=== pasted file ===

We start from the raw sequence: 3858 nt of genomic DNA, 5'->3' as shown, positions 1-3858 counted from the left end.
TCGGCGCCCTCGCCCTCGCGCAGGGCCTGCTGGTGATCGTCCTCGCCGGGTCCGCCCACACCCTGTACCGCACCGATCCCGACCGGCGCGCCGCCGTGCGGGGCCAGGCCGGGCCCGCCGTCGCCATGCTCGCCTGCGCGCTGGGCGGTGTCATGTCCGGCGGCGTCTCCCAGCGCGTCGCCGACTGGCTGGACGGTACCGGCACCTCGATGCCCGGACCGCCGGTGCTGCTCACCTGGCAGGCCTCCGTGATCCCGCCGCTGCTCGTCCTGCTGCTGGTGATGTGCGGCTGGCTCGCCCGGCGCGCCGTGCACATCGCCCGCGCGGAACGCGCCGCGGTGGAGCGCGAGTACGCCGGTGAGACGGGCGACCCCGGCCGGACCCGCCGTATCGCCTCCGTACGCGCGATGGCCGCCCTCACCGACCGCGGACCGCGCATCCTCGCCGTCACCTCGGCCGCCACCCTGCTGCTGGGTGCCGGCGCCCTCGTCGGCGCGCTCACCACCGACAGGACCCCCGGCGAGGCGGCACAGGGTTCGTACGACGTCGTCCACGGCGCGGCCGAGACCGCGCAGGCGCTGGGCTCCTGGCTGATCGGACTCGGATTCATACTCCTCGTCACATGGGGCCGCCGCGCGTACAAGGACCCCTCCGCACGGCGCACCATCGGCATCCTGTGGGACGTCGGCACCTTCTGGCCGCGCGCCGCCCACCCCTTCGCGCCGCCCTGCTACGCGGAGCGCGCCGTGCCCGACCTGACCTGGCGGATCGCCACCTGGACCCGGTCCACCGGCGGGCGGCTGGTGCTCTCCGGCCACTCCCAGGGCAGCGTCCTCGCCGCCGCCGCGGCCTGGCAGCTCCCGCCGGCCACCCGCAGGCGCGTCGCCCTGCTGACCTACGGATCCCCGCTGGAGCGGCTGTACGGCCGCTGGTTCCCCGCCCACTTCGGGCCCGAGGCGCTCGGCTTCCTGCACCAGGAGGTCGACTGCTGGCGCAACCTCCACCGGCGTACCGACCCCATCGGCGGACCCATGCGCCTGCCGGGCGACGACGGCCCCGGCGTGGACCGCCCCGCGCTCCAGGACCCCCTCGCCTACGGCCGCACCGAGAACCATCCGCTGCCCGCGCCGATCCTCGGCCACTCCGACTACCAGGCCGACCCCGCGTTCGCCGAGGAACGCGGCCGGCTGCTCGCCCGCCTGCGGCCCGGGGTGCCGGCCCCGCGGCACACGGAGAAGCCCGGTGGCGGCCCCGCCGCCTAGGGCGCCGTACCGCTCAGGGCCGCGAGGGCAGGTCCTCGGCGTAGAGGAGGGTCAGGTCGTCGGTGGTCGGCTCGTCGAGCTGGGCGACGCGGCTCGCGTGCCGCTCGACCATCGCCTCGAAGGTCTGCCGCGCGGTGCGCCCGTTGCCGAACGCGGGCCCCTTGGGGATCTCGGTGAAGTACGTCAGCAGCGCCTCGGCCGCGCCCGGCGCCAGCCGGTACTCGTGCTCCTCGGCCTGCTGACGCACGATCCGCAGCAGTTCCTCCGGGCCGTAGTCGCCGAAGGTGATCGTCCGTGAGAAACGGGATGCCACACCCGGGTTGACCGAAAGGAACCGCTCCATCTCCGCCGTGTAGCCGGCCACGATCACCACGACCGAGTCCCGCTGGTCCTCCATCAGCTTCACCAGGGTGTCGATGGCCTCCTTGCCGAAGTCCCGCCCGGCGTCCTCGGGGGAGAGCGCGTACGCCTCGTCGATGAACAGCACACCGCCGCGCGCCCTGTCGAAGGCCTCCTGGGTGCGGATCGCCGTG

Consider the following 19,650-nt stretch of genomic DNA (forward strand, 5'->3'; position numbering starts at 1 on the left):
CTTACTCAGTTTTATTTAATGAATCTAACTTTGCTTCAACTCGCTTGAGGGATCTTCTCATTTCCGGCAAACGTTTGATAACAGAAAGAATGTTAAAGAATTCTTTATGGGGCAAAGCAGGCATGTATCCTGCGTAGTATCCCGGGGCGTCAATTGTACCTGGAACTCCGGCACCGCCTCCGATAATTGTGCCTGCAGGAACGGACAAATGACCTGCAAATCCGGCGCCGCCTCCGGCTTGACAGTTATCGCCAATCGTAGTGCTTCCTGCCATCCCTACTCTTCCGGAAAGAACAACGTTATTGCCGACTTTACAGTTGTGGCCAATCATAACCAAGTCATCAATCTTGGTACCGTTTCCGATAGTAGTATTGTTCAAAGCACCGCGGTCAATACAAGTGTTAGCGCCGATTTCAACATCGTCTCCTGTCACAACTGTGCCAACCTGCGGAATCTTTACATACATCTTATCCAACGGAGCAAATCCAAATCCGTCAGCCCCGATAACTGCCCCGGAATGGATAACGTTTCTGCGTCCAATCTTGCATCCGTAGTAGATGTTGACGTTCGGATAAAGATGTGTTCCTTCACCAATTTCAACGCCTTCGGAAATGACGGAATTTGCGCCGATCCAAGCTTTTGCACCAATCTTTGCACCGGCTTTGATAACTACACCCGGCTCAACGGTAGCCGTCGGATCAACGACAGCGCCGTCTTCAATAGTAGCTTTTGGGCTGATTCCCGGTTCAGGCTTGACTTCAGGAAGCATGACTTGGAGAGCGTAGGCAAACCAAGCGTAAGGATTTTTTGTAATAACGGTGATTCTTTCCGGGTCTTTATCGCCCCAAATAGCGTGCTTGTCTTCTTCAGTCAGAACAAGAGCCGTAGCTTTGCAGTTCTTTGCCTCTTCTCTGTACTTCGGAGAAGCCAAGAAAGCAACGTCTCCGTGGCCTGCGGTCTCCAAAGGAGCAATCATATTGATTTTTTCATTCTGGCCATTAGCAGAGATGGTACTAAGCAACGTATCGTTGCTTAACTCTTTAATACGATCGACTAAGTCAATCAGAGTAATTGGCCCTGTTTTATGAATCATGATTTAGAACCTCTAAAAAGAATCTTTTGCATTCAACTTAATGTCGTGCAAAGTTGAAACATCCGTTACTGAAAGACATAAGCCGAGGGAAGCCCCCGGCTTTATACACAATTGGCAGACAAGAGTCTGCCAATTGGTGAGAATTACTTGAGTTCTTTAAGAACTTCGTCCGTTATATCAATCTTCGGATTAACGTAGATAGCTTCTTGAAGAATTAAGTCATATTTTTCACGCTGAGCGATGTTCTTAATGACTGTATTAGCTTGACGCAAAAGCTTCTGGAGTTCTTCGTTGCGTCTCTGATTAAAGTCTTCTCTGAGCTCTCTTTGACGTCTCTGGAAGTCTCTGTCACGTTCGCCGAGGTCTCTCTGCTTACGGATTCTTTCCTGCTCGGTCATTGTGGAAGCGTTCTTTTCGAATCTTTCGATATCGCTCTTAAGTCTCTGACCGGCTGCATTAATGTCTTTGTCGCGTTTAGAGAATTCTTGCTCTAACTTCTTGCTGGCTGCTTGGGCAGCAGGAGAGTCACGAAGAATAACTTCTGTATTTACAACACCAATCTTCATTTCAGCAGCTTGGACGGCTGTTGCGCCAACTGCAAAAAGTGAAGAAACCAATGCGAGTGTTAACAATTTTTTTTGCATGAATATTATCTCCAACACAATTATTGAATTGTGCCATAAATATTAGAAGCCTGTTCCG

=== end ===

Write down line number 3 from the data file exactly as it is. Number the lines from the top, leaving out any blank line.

Consider the following 19,650-nt stretch of genomic DNA (forward strand, 5'->3'; position numbering starts at 1 on the left):